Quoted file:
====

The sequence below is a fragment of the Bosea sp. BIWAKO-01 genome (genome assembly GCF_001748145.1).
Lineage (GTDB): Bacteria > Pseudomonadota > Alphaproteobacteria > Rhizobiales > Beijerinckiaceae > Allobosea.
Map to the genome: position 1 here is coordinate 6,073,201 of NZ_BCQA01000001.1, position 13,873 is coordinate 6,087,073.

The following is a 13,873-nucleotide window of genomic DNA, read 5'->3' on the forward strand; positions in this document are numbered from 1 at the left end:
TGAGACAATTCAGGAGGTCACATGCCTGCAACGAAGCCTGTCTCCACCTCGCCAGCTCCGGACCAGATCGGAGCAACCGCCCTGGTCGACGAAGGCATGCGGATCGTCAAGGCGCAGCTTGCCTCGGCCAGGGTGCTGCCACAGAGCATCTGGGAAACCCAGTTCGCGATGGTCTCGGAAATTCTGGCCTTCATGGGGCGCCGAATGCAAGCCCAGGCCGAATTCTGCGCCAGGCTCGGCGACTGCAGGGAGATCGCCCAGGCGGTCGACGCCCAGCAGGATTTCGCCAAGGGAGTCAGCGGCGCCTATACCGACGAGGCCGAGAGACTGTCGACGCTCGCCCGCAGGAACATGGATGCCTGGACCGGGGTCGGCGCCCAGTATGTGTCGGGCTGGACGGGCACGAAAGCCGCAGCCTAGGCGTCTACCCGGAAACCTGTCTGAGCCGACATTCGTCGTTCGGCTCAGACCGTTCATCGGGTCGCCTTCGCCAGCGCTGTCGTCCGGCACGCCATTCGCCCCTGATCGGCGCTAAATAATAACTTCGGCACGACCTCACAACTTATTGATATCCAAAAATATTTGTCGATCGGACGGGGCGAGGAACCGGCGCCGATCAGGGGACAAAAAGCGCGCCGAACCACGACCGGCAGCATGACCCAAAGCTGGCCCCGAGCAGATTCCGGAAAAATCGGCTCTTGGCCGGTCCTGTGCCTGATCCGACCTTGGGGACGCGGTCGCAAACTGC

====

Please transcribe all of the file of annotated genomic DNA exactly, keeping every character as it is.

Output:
The sequence below is a fragment of the Bosea sp. BIWAKO-01 genome (genome assembly GCF_001748145.1).
Lineage (GTDB): Bacteria > Pseudomonadota > Alphaproteobacteria > Rhizobiales > Beijerinckiaceae > Allobosea.
Map to the genome: position 1 here is coordinate 6,073,201 of NZ_BCQA01000001.1, position 13,873 is coordinate 6,087,073.

The following is a 13,873-nucleotide window of genomic DNA, read 5'->3' on the forward strand; positions in this document are numbered from 1 at the left end:
TGAGACAATTCAGGAGGTCACATGCCTGCAACGAAGCCTGTCTCCACCTCGCCAGCTCCGGACCAGATCGGAGCAACCGCCCTGGTCGACGAAGGCATGCGGATCGTCAAGGCGCAGCTTGCCTCGGCCAGGGTGCTGCCACAGAGCATCTGGGAAACCCAGTTCGCGATGGTCTCGGAAATTCTGGCCTTCATGGGGCGCCGAATGCAAGCCCAGGCCGAATTCTGCGCCAGGCTCGGCGACTGCAGGGAGATCGCCCAGGCGGTCGACGCCCAGCAGGATTTCGCCAAGGGAGTCAGCGGCGCCTATACCGACGAGGCCGAGAGACTGTCGACGCTCGCCCGCAGGAACATGGATGCCTGGACCGGGGTCGGCGCCCAGTATGTGTCGGGCTGGACGGGCACGAAAGCCGCAGCCTAGGCGTCTACCCGGAAACCTGTCTGAGCCGACATTCGTCGTTCGGCTCAGACCGTTCATCGGGTCGCCTTCGCCAGCGCTGTCGTCCGGCACGCCATTCGCCCCTGATCGGCGCTAAATAATAACTTCGGCACGACCTCACAACTTATTGATATCCAAAAATATTTGTCGATCGGACGGGGCGAGGAACCGGCGCCGATCAGGGGACAAAAAGCGCGCCGAACCACGACCGGCAGCATGACCCAAAGCTGGCCCCGAGCAGATTCCGGAAAAATCGGCTCTTGGCCGGTCCTGTGCCTGATCCGACCTTGGGGACGCGGTCGCAAACTGC